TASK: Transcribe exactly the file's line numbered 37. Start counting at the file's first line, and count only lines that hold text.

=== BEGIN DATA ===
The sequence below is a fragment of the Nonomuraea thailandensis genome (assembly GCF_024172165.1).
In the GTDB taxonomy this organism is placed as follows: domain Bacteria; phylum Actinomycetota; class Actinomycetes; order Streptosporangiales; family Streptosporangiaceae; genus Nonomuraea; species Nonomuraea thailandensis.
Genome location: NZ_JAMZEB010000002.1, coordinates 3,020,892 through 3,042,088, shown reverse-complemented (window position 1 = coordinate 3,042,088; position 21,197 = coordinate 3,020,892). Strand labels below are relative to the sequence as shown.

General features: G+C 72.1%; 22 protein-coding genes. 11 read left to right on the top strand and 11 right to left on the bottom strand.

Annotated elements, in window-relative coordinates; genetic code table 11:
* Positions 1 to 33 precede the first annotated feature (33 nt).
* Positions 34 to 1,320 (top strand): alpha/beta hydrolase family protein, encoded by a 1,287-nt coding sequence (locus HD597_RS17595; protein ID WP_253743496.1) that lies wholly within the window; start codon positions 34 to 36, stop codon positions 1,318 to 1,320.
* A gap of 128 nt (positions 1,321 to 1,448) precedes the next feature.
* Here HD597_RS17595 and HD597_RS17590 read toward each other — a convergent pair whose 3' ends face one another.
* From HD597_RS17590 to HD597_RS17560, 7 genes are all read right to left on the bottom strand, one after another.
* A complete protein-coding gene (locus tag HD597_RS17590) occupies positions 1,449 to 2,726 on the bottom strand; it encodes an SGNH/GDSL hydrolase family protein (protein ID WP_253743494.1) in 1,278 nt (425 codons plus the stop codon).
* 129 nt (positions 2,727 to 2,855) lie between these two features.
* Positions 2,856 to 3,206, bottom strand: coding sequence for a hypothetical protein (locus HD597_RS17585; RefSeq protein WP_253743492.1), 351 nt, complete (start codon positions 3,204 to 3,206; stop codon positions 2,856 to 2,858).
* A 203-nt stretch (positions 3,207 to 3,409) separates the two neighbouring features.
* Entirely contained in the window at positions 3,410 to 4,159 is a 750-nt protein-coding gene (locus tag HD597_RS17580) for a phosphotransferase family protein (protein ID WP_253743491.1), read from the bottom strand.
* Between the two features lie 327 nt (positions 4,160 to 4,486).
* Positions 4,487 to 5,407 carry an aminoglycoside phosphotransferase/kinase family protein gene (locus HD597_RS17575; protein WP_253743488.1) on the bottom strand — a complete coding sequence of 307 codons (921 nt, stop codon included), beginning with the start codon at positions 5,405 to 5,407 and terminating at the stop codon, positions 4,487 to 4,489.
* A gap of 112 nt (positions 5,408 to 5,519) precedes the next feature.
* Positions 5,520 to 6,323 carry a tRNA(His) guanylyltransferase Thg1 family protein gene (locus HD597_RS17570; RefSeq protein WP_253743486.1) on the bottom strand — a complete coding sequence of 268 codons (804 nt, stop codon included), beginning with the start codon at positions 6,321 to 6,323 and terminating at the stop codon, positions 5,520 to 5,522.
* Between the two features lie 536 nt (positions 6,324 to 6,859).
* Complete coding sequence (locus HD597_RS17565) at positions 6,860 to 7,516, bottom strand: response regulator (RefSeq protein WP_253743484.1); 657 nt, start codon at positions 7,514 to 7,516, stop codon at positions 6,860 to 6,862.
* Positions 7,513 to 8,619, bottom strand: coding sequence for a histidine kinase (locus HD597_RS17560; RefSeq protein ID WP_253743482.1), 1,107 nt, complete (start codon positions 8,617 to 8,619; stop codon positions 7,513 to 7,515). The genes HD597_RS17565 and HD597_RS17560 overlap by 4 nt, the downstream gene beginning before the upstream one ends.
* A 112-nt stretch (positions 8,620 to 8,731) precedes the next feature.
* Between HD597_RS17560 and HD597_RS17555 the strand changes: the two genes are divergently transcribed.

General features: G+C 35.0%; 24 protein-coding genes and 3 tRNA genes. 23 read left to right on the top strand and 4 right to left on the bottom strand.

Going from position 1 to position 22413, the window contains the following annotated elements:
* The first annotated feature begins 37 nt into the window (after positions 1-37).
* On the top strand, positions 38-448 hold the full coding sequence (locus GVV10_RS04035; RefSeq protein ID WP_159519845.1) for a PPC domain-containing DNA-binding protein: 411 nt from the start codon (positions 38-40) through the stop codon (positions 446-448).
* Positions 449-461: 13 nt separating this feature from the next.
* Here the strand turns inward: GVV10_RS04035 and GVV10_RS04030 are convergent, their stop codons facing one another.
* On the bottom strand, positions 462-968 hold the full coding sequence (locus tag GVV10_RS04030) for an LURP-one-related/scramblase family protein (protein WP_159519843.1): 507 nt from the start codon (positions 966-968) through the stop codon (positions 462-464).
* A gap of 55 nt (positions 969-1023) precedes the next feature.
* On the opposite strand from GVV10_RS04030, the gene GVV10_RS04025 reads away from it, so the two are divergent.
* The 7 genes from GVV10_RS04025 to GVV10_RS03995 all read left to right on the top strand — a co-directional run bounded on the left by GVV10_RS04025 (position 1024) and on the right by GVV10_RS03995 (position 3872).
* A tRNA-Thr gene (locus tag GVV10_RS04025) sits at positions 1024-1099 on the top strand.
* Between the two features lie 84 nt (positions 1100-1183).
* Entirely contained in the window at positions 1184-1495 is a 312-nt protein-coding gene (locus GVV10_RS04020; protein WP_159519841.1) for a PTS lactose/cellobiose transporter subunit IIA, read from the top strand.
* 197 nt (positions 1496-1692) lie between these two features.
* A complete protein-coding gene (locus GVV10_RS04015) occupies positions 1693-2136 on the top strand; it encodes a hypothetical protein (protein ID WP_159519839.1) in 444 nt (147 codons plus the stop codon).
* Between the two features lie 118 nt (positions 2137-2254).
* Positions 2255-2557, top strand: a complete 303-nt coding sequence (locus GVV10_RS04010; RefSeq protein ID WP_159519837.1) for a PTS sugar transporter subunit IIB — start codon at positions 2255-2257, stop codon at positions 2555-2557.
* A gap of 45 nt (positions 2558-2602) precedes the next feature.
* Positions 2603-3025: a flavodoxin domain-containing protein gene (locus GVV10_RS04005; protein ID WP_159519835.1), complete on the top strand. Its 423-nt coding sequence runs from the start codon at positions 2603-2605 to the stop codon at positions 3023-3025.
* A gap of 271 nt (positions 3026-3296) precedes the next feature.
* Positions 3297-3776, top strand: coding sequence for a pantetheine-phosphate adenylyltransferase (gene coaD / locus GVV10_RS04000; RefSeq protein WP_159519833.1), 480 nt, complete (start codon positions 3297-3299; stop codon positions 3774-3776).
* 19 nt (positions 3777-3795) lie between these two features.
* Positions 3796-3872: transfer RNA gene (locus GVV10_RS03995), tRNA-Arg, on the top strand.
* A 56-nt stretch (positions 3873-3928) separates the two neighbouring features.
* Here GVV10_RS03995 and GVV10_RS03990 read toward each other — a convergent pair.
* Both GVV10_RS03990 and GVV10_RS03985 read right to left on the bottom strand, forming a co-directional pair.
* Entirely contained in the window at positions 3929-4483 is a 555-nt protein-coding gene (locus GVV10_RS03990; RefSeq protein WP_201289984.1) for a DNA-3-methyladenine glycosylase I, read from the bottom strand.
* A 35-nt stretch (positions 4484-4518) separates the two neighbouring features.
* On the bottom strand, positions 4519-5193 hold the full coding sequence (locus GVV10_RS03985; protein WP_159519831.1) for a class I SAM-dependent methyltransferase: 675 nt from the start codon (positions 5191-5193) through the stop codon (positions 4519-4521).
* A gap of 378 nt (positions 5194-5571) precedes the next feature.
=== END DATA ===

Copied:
* Entirely contained in the window at positions 1184-1495 is a 312-nt protein-coding gene (locus GVV10_RS04020; protein WP_159519841.1) for a PTS lactose/cellobiose transporter subunit IIA, read from the top strand.